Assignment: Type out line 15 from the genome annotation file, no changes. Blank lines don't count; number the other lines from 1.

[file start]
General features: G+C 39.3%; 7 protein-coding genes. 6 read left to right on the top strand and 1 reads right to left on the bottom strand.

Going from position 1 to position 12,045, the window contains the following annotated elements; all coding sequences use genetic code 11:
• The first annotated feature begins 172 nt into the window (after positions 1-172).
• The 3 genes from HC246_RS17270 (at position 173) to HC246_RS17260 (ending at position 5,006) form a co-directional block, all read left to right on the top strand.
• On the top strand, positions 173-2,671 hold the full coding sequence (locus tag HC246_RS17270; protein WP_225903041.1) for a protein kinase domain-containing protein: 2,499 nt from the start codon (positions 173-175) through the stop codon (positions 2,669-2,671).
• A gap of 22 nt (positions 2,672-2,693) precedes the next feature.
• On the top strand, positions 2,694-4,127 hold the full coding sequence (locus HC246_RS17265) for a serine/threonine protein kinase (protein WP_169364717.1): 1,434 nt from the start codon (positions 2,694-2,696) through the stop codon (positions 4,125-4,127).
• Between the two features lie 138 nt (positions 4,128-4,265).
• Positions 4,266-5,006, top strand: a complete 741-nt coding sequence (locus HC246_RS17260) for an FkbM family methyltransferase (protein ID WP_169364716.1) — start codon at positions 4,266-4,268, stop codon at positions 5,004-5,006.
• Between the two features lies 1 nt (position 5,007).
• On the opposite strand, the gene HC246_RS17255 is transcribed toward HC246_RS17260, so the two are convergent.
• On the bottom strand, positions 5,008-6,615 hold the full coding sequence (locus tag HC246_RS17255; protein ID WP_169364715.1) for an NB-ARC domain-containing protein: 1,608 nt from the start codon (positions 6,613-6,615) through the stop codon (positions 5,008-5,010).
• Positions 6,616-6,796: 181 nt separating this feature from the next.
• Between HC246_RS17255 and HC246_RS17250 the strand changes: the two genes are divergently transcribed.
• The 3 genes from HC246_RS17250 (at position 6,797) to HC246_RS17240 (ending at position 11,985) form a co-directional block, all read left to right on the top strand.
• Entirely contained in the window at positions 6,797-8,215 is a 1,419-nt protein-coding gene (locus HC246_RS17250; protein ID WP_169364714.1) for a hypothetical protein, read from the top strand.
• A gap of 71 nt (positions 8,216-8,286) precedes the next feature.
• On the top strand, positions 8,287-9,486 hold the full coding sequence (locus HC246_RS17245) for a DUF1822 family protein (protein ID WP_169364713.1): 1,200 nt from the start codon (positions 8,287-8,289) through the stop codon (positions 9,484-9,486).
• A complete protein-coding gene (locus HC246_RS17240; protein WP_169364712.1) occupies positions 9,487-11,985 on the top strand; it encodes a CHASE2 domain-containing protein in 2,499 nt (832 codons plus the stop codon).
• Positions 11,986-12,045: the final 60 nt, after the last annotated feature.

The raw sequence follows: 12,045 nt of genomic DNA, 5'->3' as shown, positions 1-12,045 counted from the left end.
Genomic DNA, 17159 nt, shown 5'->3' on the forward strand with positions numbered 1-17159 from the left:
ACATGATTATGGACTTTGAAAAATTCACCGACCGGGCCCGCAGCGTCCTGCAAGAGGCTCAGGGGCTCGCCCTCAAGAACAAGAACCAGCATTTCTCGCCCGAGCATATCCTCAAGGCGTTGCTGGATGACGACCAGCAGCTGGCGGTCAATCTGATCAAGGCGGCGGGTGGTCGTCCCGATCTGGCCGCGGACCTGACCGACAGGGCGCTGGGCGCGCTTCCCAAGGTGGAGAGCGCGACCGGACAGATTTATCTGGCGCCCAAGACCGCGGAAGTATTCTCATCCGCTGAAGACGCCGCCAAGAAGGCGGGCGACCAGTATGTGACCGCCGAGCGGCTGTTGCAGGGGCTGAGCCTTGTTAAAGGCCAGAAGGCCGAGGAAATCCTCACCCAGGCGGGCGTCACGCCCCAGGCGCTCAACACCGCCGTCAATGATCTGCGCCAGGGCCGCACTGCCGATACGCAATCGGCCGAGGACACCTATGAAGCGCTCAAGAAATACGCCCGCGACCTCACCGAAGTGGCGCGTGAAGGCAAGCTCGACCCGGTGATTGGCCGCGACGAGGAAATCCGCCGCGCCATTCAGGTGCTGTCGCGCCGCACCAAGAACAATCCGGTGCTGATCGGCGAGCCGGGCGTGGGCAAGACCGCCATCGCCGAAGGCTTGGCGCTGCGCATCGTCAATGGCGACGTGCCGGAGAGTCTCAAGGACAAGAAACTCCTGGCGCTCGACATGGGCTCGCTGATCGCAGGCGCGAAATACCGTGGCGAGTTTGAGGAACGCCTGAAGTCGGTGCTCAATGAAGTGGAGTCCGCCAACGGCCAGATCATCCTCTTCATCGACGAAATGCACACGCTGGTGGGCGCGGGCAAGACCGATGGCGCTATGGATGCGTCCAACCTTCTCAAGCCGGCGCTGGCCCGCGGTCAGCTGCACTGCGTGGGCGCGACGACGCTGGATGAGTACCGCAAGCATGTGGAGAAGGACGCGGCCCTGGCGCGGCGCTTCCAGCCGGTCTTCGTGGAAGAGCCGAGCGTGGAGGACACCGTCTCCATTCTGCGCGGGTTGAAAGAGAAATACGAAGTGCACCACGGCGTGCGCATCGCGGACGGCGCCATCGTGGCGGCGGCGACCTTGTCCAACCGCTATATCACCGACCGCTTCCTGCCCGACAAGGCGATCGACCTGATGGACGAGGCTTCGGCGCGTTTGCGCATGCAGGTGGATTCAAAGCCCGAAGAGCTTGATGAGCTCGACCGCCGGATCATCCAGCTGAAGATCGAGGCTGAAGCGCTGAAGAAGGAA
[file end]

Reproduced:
• The 3 genes from HC246_RS17250 (at position 6,797) to HC246_RS17240 (ending at position 11,985) form a co-directional block, all read left to right on the top strand.